|Gear: Konica EYE
Film: Kodak Tmax 400
Dev + Scan: Rewind photo lab, Glebe
Shooting Location: Newtown, Sydney, Australia
Hello everyone :-) My name is Janie, I am 1/2 of Beginning Film and a designer by trade with a background in interior architecture. My first introduction to film was actually through my partner, Freddie, who is an incredible photographer and lived in Japan at the time. Since then we have started Beginning Film and I happily manage all the behind-the-brand creative things while Freddie being the main camera guy that I learned most of my camera knowledge from and still is learning!
"Beginning Film" and "First Roll With" was driven by the determination to learn and start something new, as well as the fresh perspective from me (a beginner in progress) and my partner (a professional) and allowed our approach to film to be equally empathetic to both the beginners or pros groups, which we felt lacked in the market.
So, back to why you really came to this post for -- the Konica EYE! We have actually had this camera in storage for a long time, for no particular reason, really. Just by its looks, the camera doesn't seem all that special, it was like a copy of the Olympus PEN EE. Nonetheless, Freddie and I were headed to Newtown one day and felt like a good opportunity to test it! I chose to shoot with black and white film so I could think less and focus more on composition.
I was interested to shoot with the Konica EYE largely because I love shooting half-frame cameras. Not only does it double your roll of film, it also allows you to experiment with some cool compositions/collages. Here I stitched together 3 photos in one longer panoramic style photo.
Shooting with the Konica EYE was very easy, the only manual adjustments you need to do is the zone focusing (from 1m to infinity), which is controlled by a focusing ring around the lens. The viewfinder of the EYE is very bright and contains the focusing and shutter speed info, which was really helpful as I tended to forget that I had to manually focus. Loading film in the EYE is easy too, but I'll admit I made the classic rookie mistake of not loading the film properly and didn't realise until 20 shots in.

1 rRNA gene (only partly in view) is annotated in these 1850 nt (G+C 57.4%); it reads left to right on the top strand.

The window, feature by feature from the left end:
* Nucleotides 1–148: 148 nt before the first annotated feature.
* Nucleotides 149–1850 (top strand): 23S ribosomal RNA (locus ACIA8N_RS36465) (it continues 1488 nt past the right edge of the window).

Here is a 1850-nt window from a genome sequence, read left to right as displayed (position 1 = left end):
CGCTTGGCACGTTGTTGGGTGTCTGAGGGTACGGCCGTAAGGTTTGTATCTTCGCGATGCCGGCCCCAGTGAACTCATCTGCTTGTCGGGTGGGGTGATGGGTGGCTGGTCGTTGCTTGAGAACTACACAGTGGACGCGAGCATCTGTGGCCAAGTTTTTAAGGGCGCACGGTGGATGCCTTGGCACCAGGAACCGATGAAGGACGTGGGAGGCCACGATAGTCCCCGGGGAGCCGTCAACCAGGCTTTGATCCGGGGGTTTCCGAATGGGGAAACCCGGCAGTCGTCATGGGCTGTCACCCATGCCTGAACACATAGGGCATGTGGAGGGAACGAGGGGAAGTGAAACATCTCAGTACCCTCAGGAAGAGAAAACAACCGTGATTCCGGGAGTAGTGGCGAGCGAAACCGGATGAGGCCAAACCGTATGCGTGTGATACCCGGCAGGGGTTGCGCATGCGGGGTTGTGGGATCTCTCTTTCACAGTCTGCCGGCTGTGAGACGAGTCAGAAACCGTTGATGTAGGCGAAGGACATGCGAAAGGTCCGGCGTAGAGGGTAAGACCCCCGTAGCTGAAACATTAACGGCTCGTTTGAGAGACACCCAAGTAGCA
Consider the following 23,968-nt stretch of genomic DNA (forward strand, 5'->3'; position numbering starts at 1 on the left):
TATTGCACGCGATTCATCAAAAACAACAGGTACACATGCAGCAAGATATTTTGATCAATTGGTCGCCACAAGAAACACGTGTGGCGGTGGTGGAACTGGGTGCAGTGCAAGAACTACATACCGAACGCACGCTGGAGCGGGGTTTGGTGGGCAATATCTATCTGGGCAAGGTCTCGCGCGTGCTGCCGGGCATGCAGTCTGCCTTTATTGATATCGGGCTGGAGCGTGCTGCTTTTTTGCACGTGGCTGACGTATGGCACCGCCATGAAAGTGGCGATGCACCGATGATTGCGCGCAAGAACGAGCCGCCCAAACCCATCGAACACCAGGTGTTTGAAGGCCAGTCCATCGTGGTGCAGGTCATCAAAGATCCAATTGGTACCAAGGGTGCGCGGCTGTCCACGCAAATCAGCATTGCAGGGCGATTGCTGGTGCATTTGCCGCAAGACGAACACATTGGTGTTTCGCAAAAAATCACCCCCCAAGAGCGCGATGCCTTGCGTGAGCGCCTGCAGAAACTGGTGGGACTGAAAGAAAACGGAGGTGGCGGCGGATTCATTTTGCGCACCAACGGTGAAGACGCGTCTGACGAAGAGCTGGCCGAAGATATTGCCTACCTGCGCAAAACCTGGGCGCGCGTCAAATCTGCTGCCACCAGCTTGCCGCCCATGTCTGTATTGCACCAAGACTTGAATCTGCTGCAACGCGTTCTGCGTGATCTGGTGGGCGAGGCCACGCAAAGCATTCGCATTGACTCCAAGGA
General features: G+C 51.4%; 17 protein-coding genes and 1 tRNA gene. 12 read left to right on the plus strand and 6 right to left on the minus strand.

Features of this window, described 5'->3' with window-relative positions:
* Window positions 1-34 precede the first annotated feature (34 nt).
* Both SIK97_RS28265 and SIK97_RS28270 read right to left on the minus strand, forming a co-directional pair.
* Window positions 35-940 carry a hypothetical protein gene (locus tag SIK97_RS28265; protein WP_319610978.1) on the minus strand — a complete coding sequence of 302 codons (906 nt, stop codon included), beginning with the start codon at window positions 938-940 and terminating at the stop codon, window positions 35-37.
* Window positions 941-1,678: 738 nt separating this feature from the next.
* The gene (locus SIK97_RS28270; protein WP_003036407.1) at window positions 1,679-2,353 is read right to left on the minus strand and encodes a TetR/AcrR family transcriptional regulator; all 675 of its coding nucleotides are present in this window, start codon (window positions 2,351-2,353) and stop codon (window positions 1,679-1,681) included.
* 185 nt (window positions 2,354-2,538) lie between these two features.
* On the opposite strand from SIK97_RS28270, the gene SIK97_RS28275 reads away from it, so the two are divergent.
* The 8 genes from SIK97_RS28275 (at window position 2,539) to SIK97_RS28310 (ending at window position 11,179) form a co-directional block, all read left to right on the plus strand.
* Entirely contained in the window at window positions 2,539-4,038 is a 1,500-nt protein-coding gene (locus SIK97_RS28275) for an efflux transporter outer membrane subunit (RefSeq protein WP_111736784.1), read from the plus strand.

Freddie and I were stunned at how sharp the images turned out! A lot of definition in detail and shooting in black and white brought out those details even more. The aperture range (f1.9-f16), which is selected automatically via the EYE's selenium meter around its lens, gives a nice depth of field to portraits too.
If I could do one thing differently, it would be to pay more attention to the focusing. At the beginning of my roll, I was quite carefree with my images, well, because the EYE pretty much does most of the job for you. All I needed to do was to press the button (and of course, focus!). At times I would completely forget about focusing, and slowly became more mindful as I got used to the camera more. Also noting that the EYE has a max close up range of 1m. Anything less than 1m will be blurry. Here's me testing the focusing:
I also tested shooting moving objects, like moving cars and bikes. They turned out great!
Overall, shooting with the Konica EYE was really fun. The half frame aspect is really quite forgiving and gives you the creative freedom to just snap away. I shot with a 24 exp roll and it gave me more than double at 52 images, that is more than enough for a day's test roll! This camera can be a great and unique addition to anyones current collection, it's a camera that will last (be sure to keep the selenium meter protected with a cap when unused as it will become worn off by the sun) and I definitely recommend picking it up if you ever see one!
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